Prominent Texas Democrat Reps. Al Green and Sheila Jackson Lee are facing young, progressive challengers this election cycle, marking the first time Green has faced a Democrat challenger in his Houston district.
Green has represented Texas’s 9th Congressional District since 2005 — a run that has remained unopposed by fellow Democrats, until now. Melissa Wilson, who runs her insurance and real estate business, is challenging Green this election cycle.
“No one has even challenged him,” Wilson, 36, said, according to the Houston Chronicle. “I am not going to be bullied out of challenging him. If I don’t step up, then who is going to?”
Wilson is challenging Green, who skyrocketed into the national spotlight in recent months for his repeated calls to impeach President Trump, because the party needs “new forward-thinking members of Congress” who are “willing to work with other members of Congress to pass regulation that will benefit us all,” according to Wilson’s Facebook page.
The post continues:
I see too many politicians arguing back and forth and not accomplishing the agenda’s [sic] they were elected for,” I feel many have remained complacent, comfortable in their position and confident the people will elect them again. We need people who are constantly thinking about the people and do the job we elect them to do!
While it is not the first time Jackson Lee, who represents Texas’s 18th Congressional District, has faced a primary opposition, one of her challengers, Stevens Orozco, feels the same way.
“We’re putting these folks on notice and making them defend their careers,” Orozco, 33, said, according to the Houston Chronicle.
He is channeling much of Rep. Alexandria Ocasio-Cortez’s (D-NY) platform, embracing her model of pushing for far-left ideas such as the implementation of Medicare for All and Green New deal while also using Jackson Lee’s decades-long congressional career as a negative.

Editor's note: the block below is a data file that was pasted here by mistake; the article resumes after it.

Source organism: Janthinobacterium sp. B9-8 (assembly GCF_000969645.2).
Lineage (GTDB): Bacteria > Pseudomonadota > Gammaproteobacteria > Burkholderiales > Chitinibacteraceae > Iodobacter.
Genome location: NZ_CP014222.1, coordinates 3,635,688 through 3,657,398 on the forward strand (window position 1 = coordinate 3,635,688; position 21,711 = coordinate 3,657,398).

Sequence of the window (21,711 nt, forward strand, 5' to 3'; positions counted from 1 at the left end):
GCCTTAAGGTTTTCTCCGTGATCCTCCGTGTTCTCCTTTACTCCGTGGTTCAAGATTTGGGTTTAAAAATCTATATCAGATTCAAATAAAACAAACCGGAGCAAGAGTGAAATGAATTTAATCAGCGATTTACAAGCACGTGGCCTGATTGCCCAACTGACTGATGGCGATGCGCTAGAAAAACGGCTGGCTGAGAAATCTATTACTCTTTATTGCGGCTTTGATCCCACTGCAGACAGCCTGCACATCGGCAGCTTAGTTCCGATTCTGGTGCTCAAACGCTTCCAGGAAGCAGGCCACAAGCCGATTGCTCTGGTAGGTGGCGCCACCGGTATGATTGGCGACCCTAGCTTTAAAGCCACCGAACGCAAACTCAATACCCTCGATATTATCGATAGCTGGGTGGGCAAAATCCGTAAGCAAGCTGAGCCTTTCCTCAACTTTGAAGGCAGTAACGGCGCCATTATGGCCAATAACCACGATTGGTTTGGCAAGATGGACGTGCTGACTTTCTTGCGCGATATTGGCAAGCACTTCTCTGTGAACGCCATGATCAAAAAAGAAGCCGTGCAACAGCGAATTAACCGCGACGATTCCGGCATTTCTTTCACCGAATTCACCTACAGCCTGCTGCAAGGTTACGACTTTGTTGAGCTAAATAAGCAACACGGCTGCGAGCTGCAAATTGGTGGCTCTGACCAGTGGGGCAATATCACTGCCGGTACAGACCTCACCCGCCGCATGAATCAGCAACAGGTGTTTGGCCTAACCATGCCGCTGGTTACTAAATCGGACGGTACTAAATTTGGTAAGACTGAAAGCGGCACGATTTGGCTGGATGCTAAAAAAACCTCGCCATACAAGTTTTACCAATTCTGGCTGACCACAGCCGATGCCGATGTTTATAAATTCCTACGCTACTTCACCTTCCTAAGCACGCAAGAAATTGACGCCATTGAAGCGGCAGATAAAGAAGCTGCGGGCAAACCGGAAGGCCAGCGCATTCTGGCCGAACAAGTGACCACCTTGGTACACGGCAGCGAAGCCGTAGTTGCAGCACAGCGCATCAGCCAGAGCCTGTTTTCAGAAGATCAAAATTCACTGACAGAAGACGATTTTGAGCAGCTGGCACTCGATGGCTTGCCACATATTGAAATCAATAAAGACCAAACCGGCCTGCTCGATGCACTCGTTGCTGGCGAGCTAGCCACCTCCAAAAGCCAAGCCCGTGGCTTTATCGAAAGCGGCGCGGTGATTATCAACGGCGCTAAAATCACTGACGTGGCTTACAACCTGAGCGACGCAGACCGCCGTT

Per the Chronicle:
His campaign stresses that Jackson Lee has been in Congress since 1994, when he was in elementary school.
“She’s been there long enough,” Orozco, a school teacher, said of Jackson Lee, as he talked with Heights resident and Democratic voter Ralph Ellis.
Democrat Jerry Ford, 60, a retired firefighter and another Jackson Lee opponent, has been even more blunt.
“She’s a typical career politician,” Ford said.
By contrast, Jackson Lee is touting her years-long career in politics as a positive, highlighting her “work to restore funding for children’s health insurance programs, protect early education programs such as Head Start, and push for increased funding for public education,” the Chronicle reports.
“It’s indicative of being a vocal member of Congress,” Jackson Lee said of her challengers. “It’s easy to draw individuals to run against you.”
“You can do a great job and still get an opponent,” Green remarked. “The system allows for that. I respect the system. People are allowed to run regardless of how well you are doing.”
Both Green and Jackson Lee have been strong advocates for impeaching Trump. Green told C-SPAN in December that there is “no limit” to the number of times the House and Senate can attempt to remove the president, although he contends his career is defined by more than just pushing for the president’s removal.
“I’m involved and engaged,” he said, according to the Texas paper. “I run every day. I don’t run just on election day.”
Jackson Lee, who has seemed to find solace in the fact that Trump will “always” have impeachment on his legacy, has led the charge on the discussion of issuing reparations to descendants of slaves, introducing a bill, H.R. 40, titled, “Commission to Study and Develop Reparation Proposals for African-Americans Act.”
She told MSNBC last August that a discussion on reparations is needed, in part, due to the “attitude of our Commander-in-Chief.”
Some, such as University of Houston political science professor Brandon Rottinghaus, suggest the rise of primary challengers for “safe” Democrat incumbents signals a bigger shift within the Democrat party.
“There is a youth moment in the Democratic Party that is coming sooner than a lot of incumbents recognize,” Rottinghaus said.